12. "Turn back, my daughters! Go, because I am too old to get married again, and even if I thought there was still hope for me, and even if I should be given to a husband tonight, and could still bear sons,

13. "would you wait for them to grow up? Would you really shut yourselves off from belonging to a husband and reserve yourselves until then? No, my daughters, because it is much more bitter for me than for you, because the hand of YHWH has come out against me."

Than for you: they still had prospects for marriage. The Aggadah even says Ruth was the daughter of Eglon, King of Moav, and could have her choice of a husband, thus adding to the weight of her response.

14. Then they raised their voices and wept again, and Orpah kissed her mother-in-law goodbye, but Ruth clung to her tightly.

Ruth showed loyalty to her husband by remaining with his family, and thus she retained a connection with Israel.

15. And Naomi said, "See, your sister-in-law has turned back to her people and to her gods; follow your sister-in-law's example and return, too!"

16. But Ruth said, "Don't press me to leave you, to turn back from following you, for wherever you go, I will go; wherever you lodge, I will lodge. Your people are now my people, and your Elohim is my Elohim.

17. "Wherever you die, I will die, and there I will be buried. My YHWH do thus to me, and more so, if anything but death separate you from me."

Not even her bones would be returned to the land of her birth—the opposite of what Yaaqov and Yoseyf asked for themselves (Gen. 49:29; 50:25), because, though exiled, they identified with the Land of their inheritance. Ruth forsook hers for the “pearl of great price”.

18. When she saw that Ruth was determined to go with her, she said no more to her.

19. And both of them kept traveling until they reached Beyth Lechem. And when they arrived in Beyth Lechem, the whole city was in an uproar because of them. They said, "Is this Naomi?"

The Jews returned to the Land first, amazing everyone in the world except those who had faith that YHWH would keep His promises.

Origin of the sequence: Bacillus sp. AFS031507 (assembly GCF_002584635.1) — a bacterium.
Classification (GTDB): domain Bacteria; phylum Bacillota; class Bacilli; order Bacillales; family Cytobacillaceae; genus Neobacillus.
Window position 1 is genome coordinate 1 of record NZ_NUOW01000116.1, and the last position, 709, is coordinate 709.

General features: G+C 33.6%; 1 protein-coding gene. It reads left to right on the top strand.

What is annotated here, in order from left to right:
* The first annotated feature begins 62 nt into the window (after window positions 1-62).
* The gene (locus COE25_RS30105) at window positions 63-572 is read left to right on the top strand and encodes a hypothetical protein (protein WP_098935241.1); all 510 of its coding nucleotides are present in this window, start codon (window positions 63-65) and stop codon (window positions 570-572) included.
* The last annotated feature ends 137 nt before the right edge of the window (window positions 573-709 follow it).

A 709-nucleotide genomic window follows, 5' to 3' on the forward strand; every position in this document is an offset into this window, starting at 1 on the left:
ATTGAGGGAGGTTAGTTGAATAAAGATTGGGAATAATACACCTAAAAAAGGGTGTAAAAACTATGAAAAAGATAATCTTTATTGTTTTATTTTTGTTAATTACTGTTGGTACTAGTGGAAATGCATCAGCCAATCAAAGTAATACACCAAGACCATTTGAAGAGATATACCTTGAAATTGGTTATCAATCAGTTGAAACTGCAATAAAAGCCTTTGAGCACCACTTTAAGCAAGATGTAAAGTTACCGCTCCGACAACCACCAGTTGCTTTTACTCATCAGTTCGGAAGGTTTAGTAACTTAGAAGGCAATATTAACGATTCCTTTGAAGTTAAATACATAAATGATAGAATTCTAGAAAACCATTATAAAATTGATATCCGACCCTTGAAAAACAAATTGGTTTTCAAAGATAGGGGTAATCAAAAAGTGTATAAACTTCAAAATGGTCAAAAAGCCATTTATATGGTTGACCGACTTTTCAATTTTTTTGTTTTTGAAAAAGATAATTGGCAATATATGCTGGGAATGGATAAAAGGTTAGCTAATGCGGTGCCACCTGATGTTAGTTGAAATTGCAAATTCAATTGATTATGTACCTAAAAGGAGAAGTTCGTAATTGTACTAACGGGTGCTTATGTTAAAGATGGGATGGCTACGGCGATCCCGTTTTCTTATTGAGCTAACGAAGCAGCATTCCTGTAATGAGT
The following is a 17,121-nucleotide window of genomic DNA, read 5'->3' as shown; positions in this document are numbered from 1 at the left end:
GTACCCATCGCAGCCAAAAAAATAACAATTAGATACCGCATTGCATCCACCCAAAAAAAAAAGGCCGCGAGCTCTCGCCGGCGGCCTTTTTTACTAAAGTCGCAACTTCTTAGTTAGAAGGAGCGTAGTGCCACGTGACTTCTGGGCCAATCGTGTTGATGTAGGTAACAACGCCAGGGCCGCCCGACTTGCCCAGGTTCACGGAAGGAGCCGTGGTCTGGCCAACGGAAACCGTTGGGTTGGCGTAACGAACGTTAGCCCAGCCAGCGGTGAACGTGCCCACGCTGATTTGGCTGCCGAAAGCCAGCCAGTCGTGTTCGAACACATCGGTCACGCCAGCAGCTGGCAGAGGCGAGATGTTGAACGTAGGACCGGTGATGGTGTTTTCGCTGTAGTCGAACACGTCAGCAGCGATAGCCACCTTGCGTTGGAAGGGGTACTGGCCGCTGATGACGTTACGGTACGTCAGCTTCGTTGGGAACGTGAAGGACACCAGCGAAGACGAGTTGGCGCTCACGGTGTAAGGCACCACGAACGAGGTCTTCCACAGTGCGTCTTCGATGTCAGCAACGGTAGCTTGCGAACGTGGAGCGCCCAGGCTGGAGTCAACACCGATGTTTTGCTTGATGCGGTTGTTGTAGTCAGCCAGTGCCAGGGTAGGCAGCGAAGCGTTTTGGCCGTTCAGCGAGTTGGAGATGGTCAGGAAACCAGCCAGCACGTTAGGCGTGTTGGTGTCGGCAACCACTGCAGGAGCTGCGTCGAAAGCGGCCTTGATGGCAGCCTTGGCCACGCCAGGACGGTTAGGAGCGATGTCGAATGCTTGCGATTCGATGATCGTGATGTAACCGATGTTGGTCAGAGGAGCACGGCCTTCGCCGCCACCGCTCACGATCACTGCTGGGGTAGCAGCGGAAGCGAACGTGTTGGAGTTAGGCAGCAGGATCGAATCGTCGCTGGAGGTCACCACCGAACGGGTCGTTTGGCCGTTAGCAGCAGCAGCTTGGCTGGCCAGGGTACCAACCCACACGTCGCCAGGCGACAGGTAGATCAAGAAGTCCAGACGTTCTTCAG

20. But she told them, "Don't call me Naomi. Call me Mara, because the Almighty has dealt bitterly with me.

Naomi means pleasant, but Mara means bitter.

21. "I left here full, but YHWH has brought me back empty. Why do you call me Naomi, since YHWH has brought me low, and the Almighty has brought calamity on me?"

The Jews returned bitterly weakened right after the Holocaust which decimated them. Many forgot that this was the Holy Land, seeking only a safe haven where they could live in peace.

22. Thus it was that Naomi returned along with her daughter-in-law Ruth, the woman from Moav, who turned away from the fields of Moav. Now the time when they arrived in Beyth-Lechem was at the beginning of the barley harvest.

Barley harvest: Just after Passover, in the spring, the time grafting (Romans 11:17ff) is most successful. Passover is the time when more Gentiles take an interest in YHWH’s festivals than any other time, so it is a season of ripeness. This is the first of two feasts of Firstfruits, the second of which we will encounter later in this account. This is the season of resurrection, for Y’shua was resurrected on the first day of the Firstfruits of the Barley Harvest (1 Cor. 15:23), and indeed people began returning to YHWH from among the Gentiles right away. (Acts 3:26) But a Levitical firstfruit offering was brought into the Temple on each of the 49 days from then until Shavuoth (Pentecost) from a different area of Israel, so there are more firstfruits than just the Messiah alone. Barley is an unmistakable crop, unlike wheat (which can look just like tares or darnel, Mat. 13:25ff). It corresponds with the altar that is built prior to the rest of the Temple, and of uncut stones—those not shaped by human standards, but only by a river, i.e., the water of the Word. Barley is the first crop in Israel, and thus corresponds to Efrayim, whom YHWH calls His firstborn (the same word as firstfruits in Hebrew).

  Chapter 2
1. But Naomi did have a relative through marriage, a wealthy man from the family of Elimelech, and his name was Boaz.

Boaz means “swiftness of movement”. In Rev. 1:1, Y’shua says the events surrounding His return will take place “in rapid succession”. Matithyahu 1:5 identifies him as the son of Rahav, the prostitute from Yericho who also joined the people of Israel during Yehoshua’s conquest. He was wealthy or mighty because his grandfather Nakhshon (4:18) was a “prince of the tribe of Yehudah” while they were still in the wilderness. (Numbers 2:3)

2. Now Ruth of Moav said to Naomi, "Please let me go out to the countryside and glean among the grainfields after whomever will look with favor on me." And she told her, "Go ahead, my daughter."